Morocco hopes its improved ties with Israel and centuries-old Jewish history will help it offset some of the tourist trade it has lost to the global pandemic by bringing a surge of Israeli visitors once flights restart next month.
The two countries agreed in December to resume diplomatic ties and relaunch direct flights, part of a deal brokered by the United States.
“I was quite afraid to go previously, because it’s an Arab country, even though I was told that tours there were fine. Now that there is peace, I think I can go without fear,” said retired Israeli teacher Rivka Sheetrit, 69, who wants to see where her parents once lived and her forefathers were buried.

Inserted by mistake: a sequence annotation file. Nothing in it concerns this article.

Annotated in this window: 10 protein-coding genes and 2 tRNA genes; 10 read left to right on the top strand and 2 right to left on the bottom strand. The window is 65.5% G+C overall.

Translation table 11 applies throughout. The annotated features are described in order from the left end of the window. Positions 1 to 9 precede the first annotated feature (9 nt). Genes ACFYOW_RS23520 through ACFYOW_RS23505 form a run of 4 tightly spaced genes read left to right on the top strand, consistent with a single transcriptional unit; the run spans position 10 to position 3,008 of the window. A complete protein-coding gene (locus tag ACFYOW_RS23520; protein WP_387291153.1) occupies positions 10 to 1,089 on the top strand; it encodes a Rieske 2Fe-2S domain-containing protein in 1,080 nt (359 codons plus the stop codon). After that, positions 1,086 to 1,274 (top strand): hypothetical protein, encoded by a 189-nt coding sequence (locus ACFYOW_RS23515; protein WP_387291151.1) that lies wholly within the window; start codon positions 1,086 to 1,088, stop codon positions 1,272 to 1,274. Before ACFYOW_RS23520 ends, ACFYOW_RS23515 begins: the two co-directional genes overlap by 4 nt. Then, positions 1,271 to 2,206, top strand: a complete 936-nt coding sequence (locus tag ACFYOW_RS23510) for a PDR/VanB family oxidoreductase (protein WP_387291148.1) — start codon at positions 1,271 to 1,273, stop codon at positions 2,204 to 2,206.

“When the skies reopen I plan to go,” she said.
Morocco was home to one of the largest and most prosperous Jewish communities in North Africa and the Middle East for centuries until Israel’s founding in 1948. As Jews fled or were expelled from many Arab countries, an estimated quarter of a million left Morocco for Israel from 1948-1964.
Though the numbers of Israeli visitors are likely to be small compared to the total pre-COVID-19 tourist flow to Morocco, it could help a sector battered by the pandemic.
Tourism minister Nadia Fettah Alaoui has said she expects 200,000 Israeli visitors in the first year following the resumption of direct flights. That compares to about 13 million yearly foreign tourists before the pandemic. Tourism revenue fell by 53.8% to 36.3 billion dirhams ($3.8 billion) in 2020.